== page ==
The High Calling
October 9, 2019
It was just before the Passover Festival. Jesus knew that the hour had come for him to leave this world and go to the Father. Having loved his own who were in the world, he loved them to the end. The evening meal was in progress, and the devil had already prompted Judas, the son of Simon Iscariot, to betray Jesus. Jesus knew that the Father had put all things under his power, and that he had come from God and was returning to God; so he got up from the meal, took off his outer clothing, and wrapped a towel around his waist. After that, he poured water into a basin and began to wash his disciples’ feet, drying them with the towel that was wrapped around him.
The dusty roads around Jerusalem left sandaled feet dirty. In a day when people reclined on their sides around a table, another person’s feet would be close to your face. Typically, a servant would station himself by the door and wash the feet of guests. Even among servants, this was one of the lowest assignments.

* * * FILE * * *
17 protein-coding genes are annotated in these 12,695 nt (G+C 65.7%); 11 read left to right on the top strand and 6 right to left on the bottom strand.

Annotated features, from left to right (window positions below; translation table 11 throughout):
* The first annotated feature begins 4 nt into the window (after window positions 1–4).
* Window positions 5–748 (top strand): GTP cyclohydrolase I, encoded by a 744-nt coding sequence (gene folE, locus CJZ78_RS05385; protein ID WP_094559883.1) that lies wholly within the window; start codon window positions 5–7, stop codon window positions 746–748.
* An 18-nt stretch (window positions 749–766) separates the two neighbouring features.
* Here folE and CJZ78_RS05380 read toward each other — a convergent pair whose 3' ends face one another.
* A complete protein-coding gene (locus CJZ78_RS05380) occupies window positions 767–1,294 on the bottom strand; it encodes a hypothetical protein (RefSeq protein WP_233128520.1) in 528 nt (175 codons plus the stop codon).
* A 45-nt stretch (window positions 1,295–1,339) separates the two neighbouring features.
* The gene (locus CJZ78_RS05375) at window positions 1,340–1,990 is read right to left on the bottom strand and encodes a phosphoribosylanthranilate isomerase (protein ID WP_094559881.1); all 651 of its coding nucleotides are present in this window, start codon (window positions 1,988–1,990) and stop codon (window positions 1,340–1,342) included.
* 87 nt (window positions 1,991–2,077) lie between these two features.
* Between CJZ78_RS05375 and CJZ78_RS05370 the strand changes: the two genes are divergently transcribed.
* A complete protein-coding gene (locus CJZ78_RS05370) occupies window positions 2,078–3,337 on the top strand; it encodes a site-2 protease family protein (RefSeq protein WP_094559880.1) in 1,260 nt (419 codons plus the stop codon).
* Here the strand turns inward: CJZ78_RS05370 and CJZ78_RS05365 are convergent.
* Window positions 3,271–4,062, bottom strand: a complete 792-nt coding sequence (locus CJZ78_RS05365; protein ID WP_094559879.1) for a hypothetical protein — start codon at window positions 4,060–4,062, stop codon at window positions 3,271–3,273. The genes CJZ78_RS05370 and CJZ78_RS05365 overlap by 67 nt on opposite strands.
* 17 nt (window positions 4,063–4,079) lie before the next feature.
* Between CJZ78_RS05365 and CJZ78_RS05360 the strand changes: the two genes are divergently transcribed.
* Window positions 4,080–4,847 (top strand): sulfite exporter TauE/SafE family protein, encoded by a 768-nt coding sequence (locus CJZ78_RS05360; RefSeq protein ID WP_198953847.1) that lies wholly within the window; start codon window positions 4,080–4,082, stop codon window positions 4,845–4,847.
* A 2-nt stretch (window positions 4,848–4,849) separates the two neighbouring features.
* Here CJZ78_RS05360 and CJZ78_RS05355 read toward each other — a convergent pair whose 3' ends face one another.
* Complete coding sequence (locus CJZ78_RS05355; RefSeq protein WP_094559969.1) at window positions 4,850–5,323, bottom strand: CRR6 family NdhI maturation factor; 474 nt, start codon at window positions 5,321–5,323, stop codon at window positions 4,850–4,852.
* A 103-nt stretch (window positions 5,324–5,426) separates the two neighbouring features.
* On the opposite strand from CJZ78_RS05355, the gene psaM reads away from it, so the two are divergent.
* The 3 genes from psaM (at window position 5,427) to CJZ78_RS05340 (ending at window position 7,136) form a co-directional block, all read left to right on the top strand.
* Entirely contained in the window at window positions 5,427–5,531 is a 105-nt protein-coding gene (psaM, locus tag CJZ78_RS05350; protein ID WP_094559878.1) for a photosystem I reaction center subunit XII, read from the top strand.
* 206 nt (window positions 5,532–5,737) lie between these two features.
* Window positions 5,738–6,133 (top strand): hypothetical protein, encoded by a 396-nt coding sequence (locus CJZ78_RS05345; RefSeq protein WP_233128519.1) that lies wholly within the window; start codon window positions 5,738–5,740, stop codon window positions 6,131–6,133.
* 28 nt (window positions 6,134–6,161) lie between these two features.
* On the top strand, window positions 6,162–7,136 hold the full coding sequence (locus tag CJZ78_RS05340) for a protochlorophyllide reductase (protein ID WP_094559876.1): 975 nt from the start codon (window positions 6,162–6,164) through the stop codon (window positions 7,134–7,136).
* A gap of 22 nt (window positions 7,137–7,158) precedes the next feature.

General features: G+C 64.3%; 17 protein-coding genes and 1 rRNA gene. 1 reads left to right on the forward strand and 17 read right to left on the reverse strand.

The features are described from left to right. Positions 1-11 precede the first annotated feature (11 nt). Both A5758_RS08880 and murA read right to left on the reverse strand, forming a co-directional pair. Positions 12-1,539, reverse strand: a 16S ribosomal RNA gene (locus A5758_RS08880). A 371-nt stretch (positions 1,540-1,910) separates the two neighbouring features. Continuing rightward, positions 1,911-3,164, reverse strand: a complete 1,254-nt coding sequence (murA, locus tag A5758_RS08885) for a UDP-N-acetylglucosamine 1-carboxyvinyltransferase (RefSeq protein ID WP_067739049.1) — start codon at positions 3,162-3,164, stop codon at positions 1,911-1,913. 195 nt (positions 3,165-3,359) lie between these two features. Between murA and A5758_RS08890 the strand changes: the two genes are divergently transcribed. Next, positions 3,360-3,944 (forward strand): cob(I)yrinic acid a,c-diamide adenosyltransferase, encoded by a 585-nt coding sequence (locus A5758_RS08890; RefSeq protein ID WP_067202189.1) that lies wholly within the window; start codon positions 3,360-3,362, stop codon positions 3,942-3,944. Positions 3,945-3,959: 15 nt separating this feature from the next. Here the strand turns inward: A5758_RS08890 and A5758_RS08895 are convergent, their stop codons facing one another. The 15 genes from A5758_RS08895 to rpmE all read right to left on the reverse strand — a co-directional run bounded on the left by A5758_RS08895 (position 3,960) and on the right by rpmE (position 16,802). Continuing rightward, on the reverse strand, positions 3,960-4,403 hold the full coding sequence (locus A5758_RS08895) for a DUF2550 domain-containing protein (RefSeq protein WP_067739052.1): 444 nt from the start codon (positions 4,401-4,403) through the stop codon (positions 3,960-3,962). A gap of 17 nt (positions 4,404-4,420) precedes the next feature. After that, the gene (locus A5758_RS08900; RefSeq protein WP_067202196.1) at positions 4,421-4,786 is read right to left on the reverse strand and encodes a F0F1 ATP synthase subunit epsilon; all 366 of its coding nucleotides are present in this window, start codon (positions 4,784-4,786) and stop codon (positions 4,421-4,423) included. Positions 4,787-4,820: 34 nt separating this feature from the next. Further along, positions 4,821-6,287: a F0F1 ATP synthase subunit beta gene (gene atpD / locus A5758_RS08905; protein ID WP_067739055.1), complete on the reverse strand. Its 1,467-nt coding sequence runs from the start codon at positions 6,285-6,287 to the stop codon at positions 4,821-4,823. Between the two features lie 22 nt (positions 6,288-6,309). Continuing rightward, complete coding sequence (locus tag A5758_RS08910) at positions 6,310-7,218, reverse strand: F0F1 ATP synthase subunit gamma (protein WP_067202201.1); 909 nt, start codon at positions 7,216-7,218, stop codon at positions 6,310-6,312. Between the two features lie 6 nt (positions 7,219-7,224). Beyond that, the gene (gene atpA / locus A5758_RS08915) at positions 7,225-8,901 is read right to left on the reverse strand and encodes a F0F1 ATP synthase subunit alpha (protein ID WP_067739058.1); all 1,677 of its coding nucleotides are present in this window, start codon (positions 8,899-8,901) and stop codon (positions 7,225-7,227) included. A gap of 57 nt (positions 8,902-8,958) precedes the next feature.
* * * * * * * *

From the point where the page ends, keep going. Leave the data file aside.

Jesus and the disciples met for the Passover in borrowed quarters. On that day the foot washer did not show up. Not one of the disciples volunteered for the job. They chose to eat next to dirty feet rather than take on the role of a servant. So Jesus got up from the meal and carried out the assignment. Then He used the practical task for a spiritual lesson: if the Lord is willing to stoop to the lowliest place of service, we should be willing to serve at that level as well.
Serving is a mindset of the heart. The main issue is a person’s willingness to stoop down. Service is not about the assignment; it is about attitude. True service is the outward demonstration of an inward humility. Most of all, service is about responding to what Jesus did for us. He served us all the way to the cross.
Lord Jesus, thank You for demonstrating Your service to me. Help me demonstrate my service to You. In Your name. Amen.
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